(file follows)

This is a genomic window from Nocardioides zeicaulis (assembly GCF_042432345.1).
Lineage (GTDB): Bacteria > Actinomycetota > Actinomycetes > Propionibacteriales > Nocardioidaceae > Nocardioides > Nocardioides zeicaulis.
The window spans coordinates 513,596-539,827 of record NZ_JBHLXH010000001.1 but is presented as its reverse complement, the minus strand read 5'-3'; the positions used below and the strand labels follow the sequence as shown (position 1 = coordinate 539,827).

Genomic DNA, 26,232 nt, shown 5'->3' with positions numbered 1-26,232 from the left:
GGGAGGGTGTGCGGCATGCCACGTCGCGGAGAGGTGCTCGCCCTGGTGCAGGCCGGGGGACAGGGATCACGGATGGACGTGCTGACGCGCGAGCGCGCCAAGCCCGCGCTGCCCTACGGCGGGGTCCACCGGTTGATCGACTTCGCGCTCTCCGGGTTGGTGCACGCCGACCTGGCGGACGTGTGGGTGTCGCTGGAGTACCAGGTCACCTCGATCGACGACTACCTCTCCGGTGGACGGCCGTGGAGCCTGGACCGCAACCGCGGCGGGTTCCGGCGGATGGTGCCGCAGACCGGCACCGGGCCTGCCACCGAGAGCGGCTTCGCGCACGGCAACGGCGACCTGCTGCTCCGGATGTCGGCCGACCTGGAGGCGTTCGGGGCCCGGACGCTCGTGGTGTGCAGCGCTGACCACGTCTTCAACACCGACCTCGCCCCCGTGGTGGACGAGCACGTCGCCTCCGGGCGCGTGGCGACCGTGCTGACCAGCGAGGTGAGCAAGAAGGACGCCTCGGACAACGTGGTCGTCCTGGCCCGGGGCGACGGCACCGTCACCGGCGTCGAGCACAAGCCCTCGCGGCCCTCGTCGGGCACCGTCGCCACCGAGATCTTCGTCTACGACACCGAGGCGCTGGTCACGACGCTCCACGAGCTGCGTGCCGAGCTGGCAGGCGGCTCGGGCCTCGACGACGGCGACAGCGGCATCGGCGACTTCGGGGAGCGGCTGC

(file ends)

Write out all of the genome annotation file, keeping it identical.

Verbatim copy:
This is a genomic window from Nocardioides zeicaulis (assembly GCF_042432345.1).
Lineage (GTDB): Bacteria > Actinomycetota > Actinomycetes > Propionibacteriales > Nocardioidaceae > Nocardioides > Nocardioides zeicaulis.
The window spans coordinates 513,596-539,827 of record NZ_JBHLXH010000001.1 but is presented as its reverse complement, the minus strand read 5'-3'; the positions used below and the strand labels follow the sequence as shown (position 1 = coordinate 539,827).

Genomic DNA, 26,232 nt, shown 5'->3' with positions numbered 1-26,232 from the left:
GGGAGGGTGTGCGGCATGCCACGTCGCGGAGAGGTGCTCGCCCTGGTGCAGGCCGGGGGACAGGGATCACGGATGGACGTGCTGACGCGCGAGCGCGCCAAGCCCGCGCTGCCCTACGGCGGGGTCCACCGGTTGATCGACTTCGCGCTCTCCGGGTTGGTGCACGCCGACCTGGCGGACGTGTGGGTGTCGCTGGAGTACCAGGTCACCTCGATCGACGACTACCTCTCCGGTGGACGGCCGTGGAGCCTGGACCGCAACCGCGGCGGGTTCCGGCGGATGGTGCCGCAGACCGGCACCGGGCCTGCCACCGAGAGCGGCTTCGCGCACGGCAACGGCGACCTGCTGCTCCGGATGTCGGCCGACCTGGAGGCGTTCGGGGCCCGGACGCTCGTGGTGTGCAGCGCTGACCACGTCTTCAACACCGACCTCGCCCCCGTGGTGGACGAGCACGTCGCCTCCGGGCGCGTGGCGACCGTGCTGACCAGCGAGGTGAGCAAGAAGGACGCCTCGGACAACGTGGTCGTCCTGGCCCGGGGCGACGGCACCGTCACCGGCGTCGAGCACAAGCCCTCGCGGCCCTCGTCGGGCACCGTCGCCACCGAGATCTTCGTCTACGACACCGAGGCGCTGGTCACGACGCTCCACGAGCTGCGTGCCGAGCTGGCAGGCGGCTCGGGCCTCGACGACGGCGACAGCGGCATCGGCGACTTCGGGGAGCGGCTGC